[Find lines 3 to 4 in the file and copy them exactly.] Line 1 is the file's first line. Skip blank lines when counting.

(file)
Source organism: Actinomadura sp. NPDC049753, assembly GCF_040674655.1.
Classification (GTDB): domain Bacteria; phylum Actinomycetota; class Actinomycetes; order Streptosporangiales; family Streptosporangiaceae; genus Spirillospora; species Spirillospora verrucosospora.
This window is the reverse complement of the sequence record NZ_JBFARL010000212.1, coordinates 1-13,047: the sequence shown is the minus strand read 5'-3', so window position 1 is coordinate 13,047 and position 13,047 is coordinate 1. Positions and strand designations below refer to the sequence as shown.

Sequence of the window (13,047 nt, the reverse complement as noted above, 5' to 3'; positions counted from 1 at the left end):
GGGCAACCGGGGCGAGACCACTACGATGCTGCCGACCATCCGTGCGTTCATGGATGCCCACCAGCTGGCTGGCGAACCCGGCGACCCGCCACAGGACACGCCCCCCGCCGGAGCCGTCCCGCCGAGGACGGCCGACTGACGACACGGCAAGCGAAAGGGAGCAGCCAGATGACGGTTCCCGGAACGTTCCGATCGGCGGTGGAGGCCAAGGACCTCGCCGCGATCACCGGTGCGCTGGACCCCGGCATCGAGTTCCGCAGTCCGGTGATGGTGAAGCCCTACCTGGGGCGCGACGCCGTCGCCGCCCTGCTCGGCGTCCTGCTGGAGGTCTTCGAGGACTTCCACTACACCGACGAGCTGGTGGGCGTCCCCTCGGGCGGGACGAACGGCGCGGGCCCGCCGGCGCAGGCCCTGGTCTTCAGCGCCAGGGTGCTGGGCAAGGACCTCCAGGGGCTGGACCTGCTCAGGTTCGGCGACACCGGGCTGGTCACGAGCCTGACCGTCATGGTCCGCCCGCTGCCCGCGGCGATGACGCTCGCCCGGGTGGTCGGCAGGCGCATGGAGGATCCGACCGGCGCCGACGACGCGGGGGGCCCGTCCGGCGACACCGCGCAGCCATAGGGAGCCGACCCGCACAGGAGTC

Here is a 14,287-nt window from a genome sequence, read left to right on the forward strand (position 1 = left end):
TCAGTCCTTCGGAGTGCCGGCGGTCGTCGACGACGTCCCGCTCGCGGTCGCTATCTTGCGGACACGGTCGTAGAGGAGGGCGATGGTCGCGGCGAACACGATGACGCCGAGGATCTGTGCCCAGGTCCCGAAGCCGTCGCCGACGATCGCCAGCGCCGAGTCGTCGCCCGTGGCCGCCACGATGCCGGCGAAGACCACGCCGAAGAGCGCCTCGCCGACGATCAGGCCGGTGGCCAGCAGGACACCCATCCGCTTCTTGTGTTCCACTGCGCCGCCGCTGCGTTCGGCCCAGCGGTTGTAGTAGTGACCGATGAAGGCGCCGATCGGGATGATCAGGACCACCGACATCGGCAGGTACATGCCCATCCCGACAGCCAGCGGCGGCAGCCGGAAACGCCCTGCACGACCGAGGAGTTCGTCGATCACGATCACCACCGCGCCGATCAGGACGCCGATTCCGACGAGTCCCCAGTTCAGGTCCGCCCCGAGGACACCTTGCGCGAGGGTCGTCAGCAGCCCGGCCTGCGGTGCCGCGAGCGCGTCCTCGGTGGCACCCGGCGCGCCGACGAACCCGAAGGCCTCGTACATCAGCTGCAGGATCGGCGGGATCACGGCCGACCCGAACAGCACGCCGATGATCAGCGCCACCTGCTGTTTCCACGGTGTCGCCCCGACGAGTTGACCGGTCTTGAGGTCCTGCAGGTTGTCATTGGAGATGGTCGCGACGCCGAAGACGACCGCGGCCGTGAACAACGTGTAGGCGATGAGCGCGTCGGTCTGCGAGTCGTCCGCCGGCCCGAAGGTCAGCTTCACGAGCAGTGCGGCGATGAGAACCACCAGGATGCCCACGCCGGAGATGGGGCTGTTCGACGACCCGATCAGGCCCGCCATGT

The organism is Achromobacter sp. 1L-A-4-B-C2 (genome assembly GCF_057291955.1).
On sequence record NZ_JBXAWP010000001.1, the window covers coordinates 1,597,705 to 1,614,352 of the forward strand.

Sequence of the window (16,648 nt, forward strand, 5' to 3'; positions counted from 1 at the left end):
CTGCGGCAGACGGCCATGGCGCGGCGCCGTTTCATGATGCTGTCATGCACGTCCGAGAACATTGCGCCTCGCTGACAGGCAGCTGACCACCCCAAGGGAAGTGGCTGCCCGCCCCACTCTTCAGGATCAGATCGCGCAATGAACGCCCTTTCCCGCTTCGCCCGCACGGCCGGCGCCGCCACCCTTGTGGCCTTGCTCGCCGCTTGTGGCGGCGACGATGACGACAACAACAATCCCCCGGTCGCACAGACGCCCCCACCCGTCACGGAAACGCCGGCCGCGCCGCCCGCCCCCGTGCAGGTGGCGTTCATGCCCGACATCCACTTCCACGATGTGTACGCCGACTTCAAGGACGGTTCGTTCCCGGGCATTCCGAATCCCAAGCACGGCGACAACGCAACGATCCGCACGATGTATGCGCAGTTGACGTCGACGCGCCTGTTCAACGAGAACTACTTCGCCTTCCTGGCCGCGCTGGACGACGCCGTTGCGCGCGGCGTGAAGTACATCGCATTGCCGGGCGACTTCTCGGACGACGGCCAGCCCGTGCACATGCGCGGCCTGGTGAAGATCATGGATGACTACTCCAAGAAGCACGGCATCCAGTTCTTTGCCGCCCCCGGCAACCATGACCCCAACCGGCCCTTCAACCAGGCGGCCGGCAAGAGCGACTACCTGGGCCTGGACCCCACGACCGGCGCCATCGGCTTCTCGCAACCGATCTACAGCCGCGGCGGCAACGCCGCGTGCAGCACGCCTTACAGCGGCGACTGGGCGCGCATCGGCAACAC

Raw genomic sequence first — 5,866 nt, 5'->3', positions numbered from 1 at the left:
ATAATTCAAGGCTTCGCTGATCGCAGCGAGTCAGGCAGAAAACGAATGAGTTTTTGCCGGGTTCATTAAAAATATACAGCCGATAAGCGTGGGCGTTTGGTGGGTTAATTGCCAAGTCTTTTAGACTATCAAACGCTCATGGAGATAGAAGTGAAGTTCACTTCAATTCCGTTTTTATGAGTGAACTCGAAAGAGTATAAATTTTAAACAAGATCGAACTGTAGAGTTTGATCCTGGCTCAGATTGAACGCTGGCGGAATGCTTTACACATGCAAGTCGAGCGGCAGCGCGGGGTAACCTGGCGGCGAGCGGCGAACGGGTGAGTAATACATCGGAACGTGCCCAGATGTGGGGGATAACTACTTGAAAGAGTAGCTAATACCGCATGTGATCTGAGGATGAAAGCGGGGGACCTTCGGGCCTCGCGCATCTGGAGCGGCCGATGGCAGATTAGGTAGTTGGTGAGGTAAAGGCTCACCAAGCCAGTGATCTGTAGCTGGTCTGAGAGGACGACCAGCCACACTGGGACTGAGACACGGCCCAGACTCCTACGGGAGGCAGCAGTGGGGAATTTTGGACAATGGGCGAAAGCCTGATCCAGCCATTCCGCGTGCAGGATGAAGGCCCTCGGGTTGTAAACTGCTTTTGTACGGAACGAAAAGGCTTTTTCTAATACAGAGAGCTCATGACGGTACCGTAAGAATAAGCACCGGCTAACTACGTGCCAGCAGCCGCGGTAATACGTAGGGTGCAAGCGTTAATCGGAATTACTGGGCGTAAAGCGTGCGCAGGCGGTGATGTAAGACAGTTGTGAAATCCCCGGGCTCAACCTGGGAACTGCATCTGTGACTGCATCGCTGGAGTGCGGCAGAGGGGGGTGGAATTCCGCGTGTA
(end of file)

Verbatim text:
This window is the reverse complement of the sequence record NZ_JBFARL010000212.1, coordinates 1-13,047: the sequence shown is the minus strand read 5'-3', so window position 1 is coordinate 13,047 and position 13,047 is coordinate 1. Positions and strand designations below refer to the sequence as shown.

Sequence of the window (13,047 nt, the reverse complement as noted above, 5' to 3'; positions counted from 1 at the left end):